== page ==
Though not a vegetarian, I often seek new ways with vegetables collected at the local farmers’ market. What’s in season dictates my dinner menu musings. Giving dinner a bit more heft, I like to add some protein into the mix, which presents a pristinely blank canvas for all kinds of culinary invention. And that’s where tea comes in. I love the taste of smoky tea infused into creamy firm tofu. When cooked quickly over high heat, those blocks of soy milk alchemized into solid form become the perfect foil for seasonal produce. Feel free to substitute the vegetables called for here with any that are your favorite or might be in season in your part of the world. Think of color, flavor and texture when choosing which members of the vegetable kingdom will grace this dish. Now in my markets, there is an abundance of cooler weather greens (Chinese broccoli, Broccolini, Black kale, Rainbow chard, and many others such as Japanese turnips, butternut squash, and fennel. 

With a bit of advance planning, here’s the basic outline of the process for a quick dinner (there is some unsupervised marinating time called for but that can happen overnight in preparation for finishing the dish on the day you wish to serve it. I like to marinate not more than one day in advance of making the dish).

Tea-Edged Smoky Tofu with Fall Vegetables

To serve 2 generously as a main dish or 4 lightly as one of a series of dishes for a vegetarian assortment 

Marinating the Tofu

  • Your favorite smoky tea—Lapsang Souchong comes to mind but there are others, particularly Chinese black teas that have a smoky presence without having been smoked in their process before they reach the teacup
  • 1 block firm tofu, drained and dried on paper towels and then cut into 1-1/2-inch squares

Brew 4 c. of tea; make it a bit stronger than you might if you were drinking it (use 1-1/4 t. per 8 ounces of 212° F. water for 3-5 minutes—taste it from the 3-minute mark on to check on the strength of the infusion). Allow the tea to cool and then place the firm tofu into a shallow bowl. Pour the cooled brewed tea over it and then cover the bowl. Refrigerate overnight.

A block of tofu standing up on its end

Next Day, Cooking

(Gather the vegetables you intend to use; feel free to choose what looks best in your market but be sure to have an assortment of colors and vegetables whose textures after cooking are diverse.) 

  • Olive oil 
  • 1 t. garlic, peeled and finely chopped
  • 4 Japanese turnips (about 4 ounces in total), peeled and roughly chopped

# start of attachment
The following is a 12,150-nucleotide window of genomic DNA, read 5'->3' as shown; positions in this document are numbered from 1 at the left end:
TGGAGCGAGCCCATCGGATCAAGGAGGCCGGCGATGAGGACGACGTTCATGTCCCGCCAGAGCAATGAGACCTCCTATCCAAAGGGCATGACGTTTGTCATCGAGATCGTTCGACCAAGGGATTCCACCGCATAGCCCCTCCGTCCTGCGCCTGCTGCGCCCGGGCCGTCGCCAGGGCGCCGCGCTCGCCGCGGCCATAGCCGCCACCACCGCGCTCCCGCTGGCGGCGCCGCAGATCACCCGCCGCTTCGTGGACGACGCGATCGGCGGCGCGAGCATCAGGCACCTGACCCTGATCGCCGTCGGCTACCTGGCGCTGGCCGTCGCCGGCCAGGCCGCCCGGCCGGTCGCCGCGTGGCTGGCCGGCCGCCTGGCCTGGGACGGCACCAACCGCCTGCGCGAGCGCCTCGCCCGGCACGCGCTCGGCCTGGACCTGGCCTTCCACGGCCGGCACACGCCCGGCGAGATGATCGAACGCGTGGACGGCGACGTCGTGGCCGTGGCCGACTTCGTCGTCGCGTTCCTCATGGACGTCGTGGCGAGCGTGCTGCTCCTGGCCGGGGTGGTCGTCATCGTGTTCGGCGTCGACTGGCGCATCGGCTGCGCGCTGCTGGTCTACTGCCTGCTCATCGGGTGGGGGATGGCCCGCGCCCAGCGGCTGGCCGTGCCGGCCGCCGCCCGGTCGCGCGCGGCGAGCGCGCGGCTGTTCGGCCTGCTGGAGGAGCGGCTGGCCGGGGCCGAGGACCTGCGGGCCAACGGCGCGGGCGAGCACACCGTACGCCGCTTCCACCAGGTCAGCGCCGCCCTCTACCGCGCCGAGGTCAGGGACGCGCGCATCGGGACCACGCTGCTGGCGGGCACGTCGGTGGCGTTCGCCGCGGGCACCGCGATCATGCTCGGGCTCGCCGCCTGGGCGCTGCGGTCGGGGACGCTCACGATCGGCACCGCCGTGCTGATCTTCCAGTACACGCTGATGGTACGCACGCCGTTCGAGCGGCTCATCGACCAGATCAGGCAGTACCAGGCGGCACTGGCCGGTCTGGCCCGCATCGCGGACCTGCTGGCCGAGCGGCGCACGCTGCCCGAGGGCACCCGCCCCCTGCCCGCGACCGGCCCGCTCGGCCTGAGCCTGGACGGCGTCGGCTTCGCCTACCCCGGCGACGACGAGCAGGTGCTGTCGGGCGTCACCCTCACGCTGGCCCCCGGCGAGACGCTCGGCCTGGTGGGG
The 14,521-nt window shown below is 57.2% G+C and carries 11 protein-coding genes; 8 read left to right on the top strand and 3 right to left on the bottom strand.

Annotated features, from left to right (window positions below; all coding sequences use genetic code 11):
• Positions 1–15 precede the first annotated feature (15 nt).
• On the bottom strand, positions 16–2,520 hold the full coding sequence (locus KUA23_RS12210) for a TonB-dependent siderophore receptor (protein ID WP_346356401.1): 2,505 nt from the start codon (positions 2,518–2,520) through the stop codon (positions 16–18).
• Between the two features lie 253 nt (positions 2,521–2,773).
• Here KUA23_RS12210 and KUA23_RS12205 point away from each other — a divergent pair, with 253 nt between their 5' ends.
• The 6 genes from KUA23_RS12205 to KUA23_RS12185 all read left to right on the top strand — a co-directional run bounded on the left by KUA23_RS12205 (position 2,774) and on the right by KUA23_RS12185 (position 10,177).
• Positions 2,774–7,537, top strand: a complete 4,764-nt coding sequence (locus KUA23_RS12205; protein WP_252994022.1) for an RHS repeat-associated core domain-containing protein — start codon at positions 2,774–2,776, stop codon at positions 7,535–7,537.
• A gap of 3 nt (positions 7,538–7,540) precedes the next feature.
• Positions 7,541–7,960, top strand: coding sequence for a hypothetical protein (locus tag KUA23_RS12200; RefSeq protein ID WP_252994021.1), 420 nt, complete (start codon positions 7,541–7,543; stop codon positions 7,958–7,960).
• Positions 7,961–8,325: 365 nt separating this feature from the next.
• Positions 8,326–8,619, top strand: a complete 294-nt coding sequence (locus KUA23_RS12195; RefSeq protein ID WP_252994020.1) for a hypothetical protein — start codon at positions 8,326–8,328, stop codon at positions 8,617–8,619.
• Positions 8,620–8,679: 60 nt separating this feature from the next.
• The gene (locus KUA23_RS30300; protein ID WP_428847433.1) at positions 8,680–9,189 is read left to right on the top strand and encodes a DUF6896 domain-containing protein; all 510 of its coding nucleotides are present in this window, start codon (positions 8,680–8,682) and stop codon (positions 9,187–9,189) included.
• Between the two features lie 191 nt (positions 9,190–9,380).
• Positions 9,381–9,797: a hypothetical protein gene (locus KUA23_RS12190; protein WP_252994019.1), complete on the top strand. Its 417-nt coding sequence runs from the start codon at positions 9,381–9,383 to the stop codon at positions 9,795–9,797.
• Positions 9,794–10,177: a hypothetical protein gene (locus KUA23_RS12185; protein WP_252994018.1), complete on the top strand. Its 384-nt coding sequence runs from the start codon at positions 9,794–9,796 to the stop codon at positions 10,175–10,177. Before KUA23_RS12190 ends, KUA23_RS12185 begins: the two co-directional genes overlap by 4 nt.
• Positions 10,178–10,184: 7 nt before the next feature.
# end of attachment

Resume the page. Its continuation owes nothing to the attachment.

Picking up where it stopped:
• 1 small butternut squash—called honeynut squash in these parts (about 8 ounces, or use 8 ounces of a larger one), peeled and cubed
  • 1 bunch broccolini, stems, chopped, and leafy parts cut across the leaf in ribbons
  • 1 small fennel bulb (4 ounces), cut into roughly 1-inch chunks with fronds cut off, but reserved for garnish
  • 4 scallions, separate the white bulb base from the green tops; rough chop each separately and set aside in two small bowls
  • 2 T. low sodium soy sauce
  • 1 T. mild-flavored honey, or to taste
  • 2 T. Toasted sesame seeds to garnish the dish just before serving
  • Olive oil to cook the tofu
  1. Remove the tofu from the tea marinade, reserving the marinade. Dry off the tofu on paper towels as thoroughly as possible.  In a heavy saucepan coated with a slick of olive oil, brown the cubes of tofu, turning them once or twice (be careful not to break them up), to brown all sides to a nice deep golden-brown color. Adjust the heat so that the tofu does not burn but browns instead. Remove the browned tofu to a plate. 
  2. On medium heat, add more oil to the pan to coat and then add the garlic, stirring just until the garlic’s aroma is released. Immediately add the turnips and butternut squash into the pan and cook until tender and browned on all sides, about 7-10 minutes. Now add the broccolini stems and the scallion whites. Cook just until the stems are tender and the scallion whites have turned a bit golden. Remove everything from the saucepan (covering to keep the vegetable medley warm) and now make the sauce. You will not be reusing the pan so set it off to the side, or in the sink for cleanup after dinner. 
  3. Place the reserved tea marinade along with soy and honey into a clean heavy saucepan and cook over high heat until the mixture thickens slightly. Watch carefully and do not burn. Return the cooked but still warm vegetables and tofu to the pan and gently stir to mix. Over medium heat, cook briefly again to warm the mixture and then serve immediately on warmed plates or bowls (scattering the toasted sesame seeds over each portion just before serving). Accompany this with some steamed rice if desired.

Photo “Tofu” is copyright under Creative Commons Attribution 2.0 Generic License to the photographer “United Soybean Board” and is being posted unaltered (source)